During this isolation time, I’ve been thinking about all the ways I gather inspiration that I usually don’t have the time to really indulge in because…life. 🙂 So, I thought I’d share some of the things I’ve been doing to stay inspired and generate creativity:

Catching Up on Some Art

Nothing inspires me like watching great performances and hearing great writing. I’ve been going through my list of movies and television that I haven’t been able to get to and finally crossing things off of my list. If you need a place to start, I’d suggest CMU grad Kyle Wilson’s WordPress article “50 Best films of the 2010s”. It’s full of awesome films and little blurbs about why they are great by artists who love them. Also, pretty much any entertainment publication you can think of (Indiewire, Rolling Stone, Variety, etc..) has a similar “best movies” list.

Additionally, many plays and musicals are now streaming online (some even for the free free!) on sites like Broadway HD.

I’ve also been catching up on reading which has been pretty magical. If you don’t already have a list, googling “Best books: of the decade/of all time/by women/by writers of color/etc” is a good place to start.


-Something that can be time consuming but an incredible learning experience has been watching movies I love and then reading the screenplays and investigating why they work beyond “Oh I like this”. It’s a good way to analyze and understand script structure in action and see how what you write translates to the screen.

-Listening to the advice of people I admire. Reading and watching biographies of artists is always a source of inspiration. Also, going on youtube and watching interviews with playwrights, actors, directors and filmmakers is invaluable. I’d say check out The Hollywood Reporter’s Roundtable series, SAG Foundation Conversations series, and the Academy Originals “Creative Spark” series.

-I know the news is horrifying right now and honestly I’ve been consuming as little of it as possible because I gots to protect my mental health. But I have found that when I have an idea, searching for past or current news articles relating to that idea can jumpstart my creativity. Especially because real life is stranger than fiction and you will find some WILD stuff out there.

Reviewing My Think Tank

I don’t know about y’all, but I have so many random half written scenes, one sentence ideas, play/movie titles, and all kinds of fragments of stuff written in my phone’s notes section and in random notebooks that I haven’t ever gone back to look at. I’ve been taking the time to comb back through these random ideas and see if there is anything there worth taking a real crack at now that I have some time.

Filling My Cup

Sometimes the best thing I can do for my creative, physical, and mental health is just taking care of me. Taking time away from forcing myself to be productive/creative and just letting myself be human.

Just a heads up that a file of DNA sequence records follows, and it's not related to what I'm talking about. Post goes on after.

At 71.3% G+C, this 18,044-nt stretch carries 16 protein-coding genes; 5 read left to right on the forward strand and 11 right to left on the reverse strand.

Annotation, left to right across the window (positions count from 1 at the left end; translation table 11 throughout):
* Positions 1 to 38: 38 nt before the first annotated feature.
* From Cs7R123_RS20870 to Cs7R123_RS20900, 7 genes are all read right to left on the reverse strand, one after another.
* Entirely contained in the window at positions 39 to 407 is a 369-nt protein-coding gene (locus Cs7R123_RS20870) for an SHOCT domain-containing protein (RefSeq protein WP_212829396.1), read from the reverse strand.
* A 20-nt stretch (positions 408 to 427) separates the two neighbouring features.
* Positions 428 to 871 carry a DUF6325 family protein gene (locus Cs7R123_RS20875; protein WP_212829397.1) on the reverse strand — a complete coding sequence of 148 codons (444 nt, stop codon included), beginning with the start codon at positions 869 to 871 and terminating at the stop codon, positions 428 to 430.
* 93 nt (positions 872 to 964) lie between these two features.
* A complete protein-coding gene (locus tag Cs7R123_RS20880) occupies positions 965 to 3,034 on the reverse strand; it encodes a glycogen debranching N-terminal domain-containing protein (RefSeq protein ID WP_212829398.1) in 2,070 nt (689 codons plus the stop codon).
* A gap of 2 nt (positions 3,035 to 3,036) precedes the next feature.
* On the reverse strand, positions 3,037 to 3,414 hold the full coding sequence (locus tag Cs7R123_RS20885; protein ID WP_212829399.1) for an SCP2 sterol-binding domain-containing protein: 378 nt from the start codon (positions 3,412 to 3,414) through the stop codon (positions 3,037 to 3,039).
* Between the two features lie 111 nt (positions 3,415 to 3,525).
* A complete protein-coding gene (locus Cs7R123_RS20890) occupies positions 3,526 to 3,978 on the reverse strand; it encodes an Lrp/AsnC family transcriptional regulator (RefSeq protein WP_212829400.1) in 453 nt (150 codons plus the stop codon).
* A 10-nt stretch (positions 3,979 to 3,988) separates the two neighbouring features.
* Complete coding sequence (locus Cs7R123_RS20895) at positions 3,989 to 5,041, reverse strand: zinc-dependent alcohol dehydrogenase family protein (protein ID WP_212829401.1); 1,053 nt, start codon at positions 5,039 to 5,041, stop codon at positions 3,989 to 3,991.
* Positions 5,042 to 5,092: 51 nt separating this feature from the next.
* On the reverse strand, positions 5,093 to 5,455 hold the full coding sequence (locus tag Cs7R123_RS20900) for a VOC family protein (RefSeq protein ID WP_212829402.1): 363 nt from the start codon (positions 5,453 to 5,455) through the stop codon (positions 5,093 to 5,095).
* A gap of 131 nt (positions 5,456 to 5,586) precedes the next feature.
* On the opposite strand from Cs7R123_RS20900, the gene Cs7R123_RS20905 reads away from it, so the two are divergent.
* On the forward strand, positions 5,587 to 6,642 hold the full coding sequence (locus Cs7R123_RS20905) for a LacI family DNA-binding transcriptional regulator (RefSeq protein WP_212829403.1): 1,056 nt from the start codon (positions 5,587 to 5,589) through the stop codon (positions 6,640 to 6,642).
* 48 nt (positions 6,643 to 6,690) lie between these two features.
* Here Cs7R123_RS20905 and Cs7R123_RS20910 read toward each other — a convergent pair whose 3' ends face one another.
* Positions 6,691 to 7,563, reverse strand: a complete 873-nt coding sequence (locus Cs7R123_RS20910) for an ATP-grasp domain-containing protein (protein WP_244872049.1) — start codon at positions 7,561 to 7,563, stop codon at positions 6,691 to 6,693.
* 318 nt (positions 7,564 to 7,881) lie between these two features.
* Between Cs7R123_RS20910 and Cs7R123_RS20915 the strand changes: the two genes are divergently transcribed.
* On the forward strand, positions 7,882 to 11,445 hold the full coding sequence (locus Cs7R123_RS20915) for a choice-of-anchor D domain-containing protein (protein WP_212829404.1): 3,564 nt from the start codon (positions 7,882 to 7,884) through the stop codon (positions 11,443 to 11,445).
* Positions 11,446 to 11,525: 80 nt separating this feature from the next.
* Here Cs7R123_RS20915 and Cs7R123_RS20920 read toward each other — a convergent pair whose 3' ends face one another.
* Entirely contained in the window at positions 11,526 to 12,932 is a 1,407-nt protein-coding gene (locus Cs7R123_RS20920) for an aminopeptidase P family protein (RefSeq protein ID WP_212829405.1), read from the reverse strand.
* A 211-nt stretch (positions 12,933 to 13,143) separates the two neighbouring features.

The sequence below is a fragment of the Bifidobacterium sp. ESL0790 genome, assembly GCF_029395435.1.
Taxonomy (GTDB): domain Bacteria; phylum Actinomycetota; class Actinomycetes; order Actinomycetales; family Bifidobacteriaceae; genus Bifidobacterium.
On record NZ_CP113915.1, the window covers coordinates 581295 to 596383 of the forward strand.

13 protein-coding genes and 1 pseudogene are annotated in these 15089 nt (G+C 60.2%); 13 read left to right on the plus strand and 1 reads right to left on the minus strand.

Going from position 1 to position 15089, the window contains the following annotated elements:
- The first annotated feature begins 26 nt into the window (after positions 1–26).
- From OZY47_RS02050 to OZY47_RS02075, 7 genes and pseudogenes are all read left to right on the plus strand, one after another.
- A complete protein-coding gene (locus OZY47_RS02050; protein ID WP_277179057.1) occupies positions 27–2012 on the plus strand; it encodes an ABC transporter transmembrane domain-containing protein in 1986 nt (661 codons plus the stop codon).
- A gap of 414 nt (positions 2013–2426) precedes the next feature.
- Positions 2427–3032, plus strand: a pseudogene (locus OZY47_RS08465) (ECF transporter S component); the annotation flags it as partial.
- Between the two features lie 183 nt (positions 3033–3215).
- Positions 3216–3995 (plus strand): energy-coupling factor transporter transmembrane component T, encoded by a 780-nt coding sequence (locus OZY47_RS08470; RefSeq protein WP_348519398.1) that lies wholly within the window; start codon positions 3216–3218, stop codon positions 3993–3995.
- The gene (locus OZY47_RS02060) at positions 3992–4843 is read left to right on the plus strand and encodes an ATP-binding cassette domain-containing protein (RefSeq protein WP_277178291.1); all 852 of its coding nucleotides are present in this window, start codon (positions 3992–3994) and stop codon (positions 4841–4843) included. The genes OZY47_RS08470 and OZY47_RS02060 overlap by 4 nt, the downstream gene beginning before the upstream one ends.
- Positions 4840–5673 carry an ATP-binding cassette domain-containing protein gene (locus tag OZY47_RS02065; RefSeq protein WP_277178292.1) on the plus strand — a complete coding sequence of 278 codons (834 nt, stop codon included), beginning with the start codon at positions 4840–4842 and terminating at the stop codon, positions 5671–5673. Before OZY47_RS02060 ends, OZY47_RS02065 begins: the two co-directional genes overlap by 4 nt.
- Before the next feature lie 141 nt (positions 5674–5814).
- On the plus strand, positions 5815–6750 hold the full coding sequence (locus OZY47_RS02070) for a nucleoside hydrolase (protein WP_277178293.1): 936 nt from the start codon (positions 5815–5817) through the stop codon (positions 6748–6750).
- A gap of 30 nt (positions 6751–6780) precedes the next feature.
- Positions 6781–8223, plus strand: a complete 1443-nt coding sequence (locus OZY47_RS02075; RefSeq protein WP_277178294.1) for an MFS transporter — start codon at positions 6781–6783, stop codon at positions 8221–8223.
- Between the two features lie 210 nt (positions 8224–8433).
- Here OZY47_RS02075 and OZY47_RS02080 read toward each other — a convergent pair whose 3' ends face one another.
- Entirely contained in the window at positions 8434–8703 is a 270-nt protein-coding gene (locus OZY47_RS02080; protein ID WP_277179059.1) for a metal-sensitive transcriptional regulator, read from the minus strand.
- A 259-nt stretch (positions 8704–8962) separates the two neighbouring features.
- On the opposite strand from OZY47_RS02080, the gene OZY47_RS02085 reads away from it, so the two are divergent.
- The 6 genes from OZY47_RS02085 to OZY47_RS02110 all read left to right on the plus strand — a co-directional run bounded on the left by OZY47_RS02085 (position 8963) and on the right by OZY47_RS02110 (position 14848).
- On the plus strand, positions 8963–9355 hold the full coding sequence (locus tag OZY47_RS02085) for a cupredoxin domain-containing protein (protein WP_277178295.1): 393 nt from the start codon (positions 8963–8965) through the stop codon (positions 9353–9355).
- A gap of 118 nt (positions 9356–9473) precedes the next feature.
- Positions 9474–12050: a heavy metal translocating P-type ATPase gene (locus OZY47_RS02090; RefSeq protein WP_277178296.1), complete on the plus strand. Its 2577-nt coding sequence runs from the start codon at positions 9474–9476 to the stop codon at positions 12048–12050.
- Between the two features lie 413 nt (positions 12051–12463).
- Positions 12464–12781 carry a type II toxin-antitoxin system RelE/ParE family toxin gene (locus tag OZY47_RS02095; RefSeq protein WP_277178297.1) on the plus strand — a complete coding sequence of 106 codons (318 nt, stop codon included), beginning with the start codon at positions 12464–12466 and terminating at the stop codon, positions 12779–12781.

-Meditation. I’ve been trying to meditate every morning. Sometimes I really feel like it and sometimes I really don’t, but, at worst, sticking to at least 5 minutes a day makes me feel proud of myself for setting aside that time. And at best, I keep going for upwards of 30 minutes and feel refreshed, focused, and full of gratitude.

-SLEEPING. Sleeping without setting an alarm is not something my body is used to but baaaaby? I’m a fan.

-Hobbies! I have been buying and caring for houseplants and it has been a saving grace. Having something alive in my room that I have to tend to gives me something to focus on and obsess over besides making art. And cooking has been amazing. Finding new food and drink recipes on Pinterest and trying them out has been very fun, delicious, and rewarding.

-Happy hours with friends. It’s good to talk to people. I am bad at reaching out and calling folks, even when I want to, but making virtual dates with people and sticking to them is wonderful. People need people, even when our minds try to trick us into telling ourselves we don’t.

Go Forth and Be Well!

I gotta be honest, writing this has been very therapeutic for me. If you’ve decided to read, I thank you for your time and attention and I hope you were able to get at least one helpful thing out of it. Really, the best thing we can do right now is continue to be gentle with ourselves. These are unprecedented times, so its fine to have unprecedented feelings. Our creativity is so intrinsically connected to our mental and physical states of being. So try things out, sleep, drink, eat, laugh, create when you’re feeling it, don’t beat yourself up when you’re not, and take this time to get to know what brings you peace and joy. Cus once you have that, you can start to share it with the rest of us.

Much love to you all.

– Harron

Harron Atkins (Musical Theater, 2015) is a Brooklyn-based writer/actor. He is a member of the Obie Award-winning playwrights group, EST/Youngblood, and his plays have been produced at Williamstown Theatre Festival, Ensemble Studio Theatre, The Tank, Dixon Place, Two Headed Rep, and Normal Ave. He has been a WGA Made in New York Writers Room Fellow, a Sesame Workshop Writers Room Fellow, a Sundance Episodic Lab semi-finalist, and a Screenwriters Colony semi-finalist.